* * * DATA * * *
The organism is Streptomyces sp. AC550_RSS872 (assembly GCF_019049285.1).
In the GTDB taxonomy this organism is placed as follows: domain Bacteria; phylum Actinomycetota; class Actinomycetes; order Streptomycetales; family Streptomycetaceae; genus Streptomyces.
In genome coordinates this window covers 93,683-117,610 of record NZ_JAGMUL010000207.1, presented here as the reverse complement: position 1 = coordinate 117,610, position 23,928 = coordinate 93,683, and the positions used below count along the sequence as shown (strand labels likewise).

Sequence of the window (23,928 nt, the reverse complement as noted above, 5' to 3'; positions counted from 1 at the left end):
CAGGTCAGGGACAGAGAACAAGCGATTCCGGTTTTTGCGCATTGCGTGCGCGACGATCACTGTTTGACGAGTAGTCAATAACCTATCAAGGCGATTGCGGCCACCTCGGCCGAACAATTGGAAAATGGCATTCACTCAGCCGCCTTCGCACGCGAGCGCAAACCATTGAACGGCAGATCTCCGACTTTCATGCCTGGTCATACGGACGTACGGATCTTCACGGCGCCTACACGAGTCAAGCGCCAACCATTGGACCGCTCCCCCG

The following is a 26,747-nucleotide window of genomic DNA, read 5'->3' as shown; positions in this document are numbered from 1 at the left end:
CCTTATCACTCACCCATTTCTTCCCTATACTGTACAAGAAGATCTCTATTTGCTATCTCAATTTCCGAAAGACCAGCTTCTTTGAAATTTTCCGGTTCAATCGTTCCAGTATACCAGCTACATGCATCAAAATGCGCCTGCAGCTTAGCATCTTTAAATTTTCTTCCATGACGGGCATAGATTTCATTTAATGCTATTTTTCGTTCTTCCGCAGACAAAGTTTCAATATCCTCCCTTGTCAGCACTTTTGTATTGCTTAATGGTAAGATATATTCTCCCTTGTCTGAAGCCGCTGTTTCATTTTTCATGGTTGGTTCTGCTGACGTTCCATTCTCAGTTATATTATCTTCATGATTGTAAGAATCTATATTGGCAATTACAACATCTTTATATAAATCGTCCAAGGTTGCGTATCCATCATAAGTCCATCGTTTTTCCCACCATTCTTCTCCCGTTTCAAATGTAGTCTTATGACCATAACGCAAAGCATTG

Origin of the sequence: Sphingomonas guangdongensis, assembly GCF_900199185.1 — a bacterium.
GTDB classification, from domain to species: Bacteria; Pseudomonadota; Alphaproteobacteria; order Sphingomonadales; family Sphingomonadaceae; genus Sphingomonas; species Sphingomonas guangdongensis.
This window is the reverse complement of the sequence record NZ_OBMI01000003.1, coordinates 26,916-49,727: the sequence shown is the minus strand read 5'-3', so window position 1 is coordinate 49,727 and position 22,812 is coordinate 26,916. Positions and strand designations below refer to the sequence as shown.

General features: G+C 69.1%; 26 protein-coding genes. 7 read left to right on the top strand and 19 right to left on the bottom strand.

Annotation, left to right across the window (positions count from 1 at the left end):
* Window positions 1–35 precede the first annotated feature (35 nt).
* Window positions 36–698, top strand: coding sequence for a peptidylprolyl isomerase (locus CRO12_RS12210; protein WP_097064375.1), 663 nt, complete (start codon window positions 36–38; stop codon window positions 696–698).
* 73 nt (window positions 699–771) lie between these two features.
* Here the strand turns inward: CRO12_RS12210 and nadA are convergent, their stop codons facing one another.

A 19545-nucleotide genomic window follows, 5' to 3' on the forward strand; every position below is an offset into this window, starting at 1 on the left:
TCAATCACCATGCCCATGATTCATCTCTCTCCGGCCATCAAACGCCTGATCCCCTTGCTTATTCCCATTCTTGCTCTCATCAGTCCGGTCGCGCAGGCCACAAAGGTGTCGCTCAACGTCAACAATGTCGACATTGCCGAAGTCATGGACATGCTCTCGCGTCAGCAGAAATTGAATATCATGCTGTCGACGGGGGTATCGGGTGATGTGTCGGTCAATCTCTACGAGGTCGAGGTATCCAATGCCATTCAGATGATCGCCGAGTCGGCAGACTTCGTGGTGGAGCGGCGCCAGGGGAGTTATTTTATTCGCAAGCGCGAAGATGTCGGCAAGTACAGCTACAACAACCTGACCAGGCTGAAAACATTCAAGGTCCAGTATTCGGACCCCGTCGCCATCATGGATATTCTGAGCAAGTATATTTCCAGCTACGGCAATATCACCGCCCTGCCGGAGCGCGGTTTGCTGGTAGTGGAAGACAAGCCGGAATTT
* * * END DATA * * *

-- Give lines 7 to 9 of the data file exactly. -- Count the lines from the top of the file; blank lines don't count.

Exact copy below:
CCTTATCACTCACCCATTTCTTCCCTATACTGTACAAGAAGATCTCTATTTGCTATCTCAATTTCCGAAAGACCAGCTTCTTTGAAATTTTCCGGTTCAATCGTTCCAGTATACCAGCTACATGCATCAAAATGCGCCTGCAGCTTAGCATCTTTAAATTTTCTTCCATGACGGGCATAGATTTCATTTAATGCTATTTTTCGTTCTTCCGCAGACAAAGTTTCAATATCCTCCCTTGTCAGCACTTTTGTATTGCTTAATGGTAAGATATATTCTCCCTTGTCTGAAGCCGCTGTTTCATTTTTCATGGTTGGTTCTGCTGACGTTCCATTCTCAGTTATATTATCTTCATGATTGTAAGAATCTATATTGGCAATTACAACATCTTTATATAAATCGTCCAAGGTTGCGTATCCATCATAAGTCCATCGTTTTTCCCACCATTCTTCTCCCGTTTCAAATGTAGTCTTATGACCATAACGCAAAGCATTG

Origin of the sequence: Sphingomonas guangdongensis, assembly GCF_900199185.1 — a bacterium.
GTDB classification, from domain to species: Bacteria; Pseudomonadota; Alphaproteobacteria; order Sphingomonadales; family Sphingomonadaceae; genus Sphingomonas; species Sphingomonas guangdongensis.